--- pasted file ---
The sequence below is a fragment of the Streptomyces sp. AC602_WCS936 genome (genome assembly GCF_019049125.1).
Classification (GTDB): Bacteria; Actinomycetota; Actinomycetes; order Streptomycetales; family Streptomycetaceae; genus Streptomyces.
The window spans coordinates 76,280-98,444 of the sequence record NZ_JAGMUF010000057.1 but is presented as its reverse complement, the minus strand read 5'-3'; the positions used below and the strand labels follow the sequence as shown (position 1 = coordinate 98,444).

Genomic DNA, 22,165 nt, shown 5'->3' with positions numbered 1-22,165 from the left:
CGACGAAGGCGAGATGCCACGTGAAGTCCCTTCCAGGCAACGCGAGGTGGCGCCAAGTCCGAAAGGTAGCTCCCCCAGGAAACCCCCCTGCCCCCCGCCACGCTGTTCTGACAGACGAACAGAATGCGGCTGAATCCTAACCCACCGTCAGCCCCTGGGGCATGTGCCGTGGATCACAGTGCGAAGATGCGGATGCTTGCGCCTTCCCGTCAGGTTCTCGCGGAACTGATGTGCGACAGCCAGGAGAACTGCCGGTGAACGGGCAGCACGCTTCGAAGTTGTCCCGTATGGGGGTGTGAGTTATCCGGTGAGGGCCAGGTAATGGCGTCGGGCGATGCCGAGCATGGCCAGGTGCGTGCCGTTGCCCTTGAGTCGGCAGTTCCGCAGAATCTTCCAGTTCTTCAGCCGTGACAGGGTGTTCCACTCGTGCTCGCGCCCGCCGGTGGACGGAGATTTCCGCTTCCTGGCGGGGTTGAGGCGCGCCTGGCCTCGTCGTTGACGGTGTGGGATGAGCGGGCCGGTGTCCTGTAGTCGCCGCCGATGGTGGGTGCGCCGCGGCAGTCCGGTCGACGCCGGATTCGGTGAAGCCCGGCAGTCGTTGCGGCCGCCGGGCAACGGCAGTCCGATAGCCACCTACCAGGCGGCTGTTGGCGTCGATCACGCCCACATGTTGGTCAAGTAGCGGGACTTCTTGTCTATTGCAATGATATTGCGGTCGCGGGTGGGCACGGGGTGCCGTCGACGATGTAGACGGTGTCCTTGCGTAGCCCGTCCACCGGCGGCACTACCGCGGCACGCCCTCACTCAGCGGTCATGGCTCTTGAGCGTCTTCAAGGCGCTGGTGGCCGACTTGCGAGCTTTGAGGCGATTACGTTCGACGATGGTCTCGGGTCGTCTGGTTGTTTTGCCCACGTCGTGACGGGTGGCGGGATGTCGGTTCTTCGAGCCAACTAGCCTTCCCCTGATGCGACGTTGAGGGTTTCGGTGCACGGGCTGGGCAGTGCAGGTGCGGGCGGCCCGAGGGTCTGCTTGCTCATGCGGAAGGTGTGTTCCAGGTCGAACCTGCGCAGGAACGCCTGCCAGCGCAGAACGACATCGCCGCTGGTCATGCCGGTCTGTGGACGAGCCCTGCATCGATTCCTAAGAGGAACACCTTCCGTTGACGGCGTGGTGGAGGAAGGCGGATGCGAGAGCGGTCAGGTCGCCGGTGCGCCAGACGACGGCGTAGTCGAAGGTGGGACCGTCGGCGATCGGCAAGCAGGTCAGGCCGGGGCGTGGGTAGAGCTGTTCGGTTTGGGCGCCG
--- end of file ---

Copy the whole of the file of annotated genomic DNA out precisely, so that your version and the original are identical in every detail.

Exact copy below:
The sequence below is a fragment of the Streptomyces sp. AC602_WCS936 genome (genome assembly GCF_019049125.1).
Classification (GTDB): Bacteria; Actinomycetota; Actinomycetes; order Streptomycetales; family Streptomycetaceae; genus Streptomyces.
The window spans coordinates 76,280-98,444 of the sequence record NZ_JAGMUF010000057.1 but is presented as its reverse complement, the minus strand read 5'-3'; the positions used below and the strand labels follow the sequence as shown (position 1 = coordinate 98,444).

Genomic DNA, 22,165 nt, shown 5'->3' with positions numbered 1-22,165 from the left:
CGACGAAGGCGAGATGCCACGTGAAGTCCCTTCCAGGCAACGCGAGGTGGCGCCAAGTCCGAAAGGTAGCTCCCCCAGGAAACCCCCCTGCCCCCCGCCACGCTGTTCTGACAGACGAACAGAATGCGGCTGAATCCTAACCCACCGTCAGCCCCTGGGGCATGTGCCGTGGATCACAGTGCGAAGATGCGGATGCTTGCGCCTTCCCGTCAGGTTCTCGCGGAACTGATGTGCGACAGCCAGGAGAACTGCCGGTGAACGGGCAGCACGCTTCGAAGTTGTCCCGTATGGGGGTGTGAGTTATCCGGTGAGGGCCAGGTAATGGCGTCGGGCGATGCCGAGCATGGCCAGGTGCGTGCCGTTGCCCTTGAGTCGGCAGTTCCGCAGAATCTTCCAGTTCTTCAGCCGTGACAGGGTGTTCCACTCGTGCTCGCGCCCGCCGGTGGACGGAGATTTCCGCTTCCTGGCGGGGTTGAGGCGCGCCTGGCCTCGTCGTTGACGGTGTGGGATGAGCGGGCCGGTGTCCTGTAGTCGCCGCCGATGGTGGGTGCGCCGCGGCAGTCCGGTCGACGCCGGATTCGGTGAAGCCCGGCAGTCGTTGCGGCCGCCGGGCAACGGCAGTCCGATAGCCACCTACCAGGCGGCTGTTGGCGTCGATCACGCCCACATGTTGGTCAAGTAGCGGGACTTCTTGTCTATTGCAATGATATTGCGGTCGCGGGTGGGCACGGGGTGCCGTCGACGATGTAGACGGTGTCCTTGCGTAGCCCGTCCACCGGCGGCACTACCGCGGCACGCCCTCACTCAGCGGTCATGGCTCTTGAGCGTCTTCAAGGCGCTGGTGGCCGACTTGCGAGCTTTGAGGCGATTACGTTCGACGATGGTCTCGGGTCGTCTGGTTGTTTTGCCCACGTCGTGACGGGTGGCGGGATGTCGGTTCTTCGAGCCAACTAGCCTTCCCCTGATGCGACGTTGAGGGTTTCGGTGCACGGGCTGGGCAGTGCAGGTGCGGGCGGCCCGAGGGTCTGCTTGCTCATGCGGAAGGTGTGTTCCAGGTCGAACCTGCGCAGGAACGCCTGCCAGCGCAGAACGACATCGCCGCTGGTCATGCCGGTCTGTGGACGAGCCCTGCATCGATTCCTAAGAGGAACACCTTCCGTTGACGGCGTGGTGGAGGAAGGCGGATGCGAGAGCGGTCAGGTCGCCGGTGCGCCAGACGACGGCGTAGTCGAAGGTGGGACCGTCGGCGATCGGCAAGCAGGTCAGGCCGGGGCGTGGGTAGAGCTGTTCGGTTTGGGCGCCG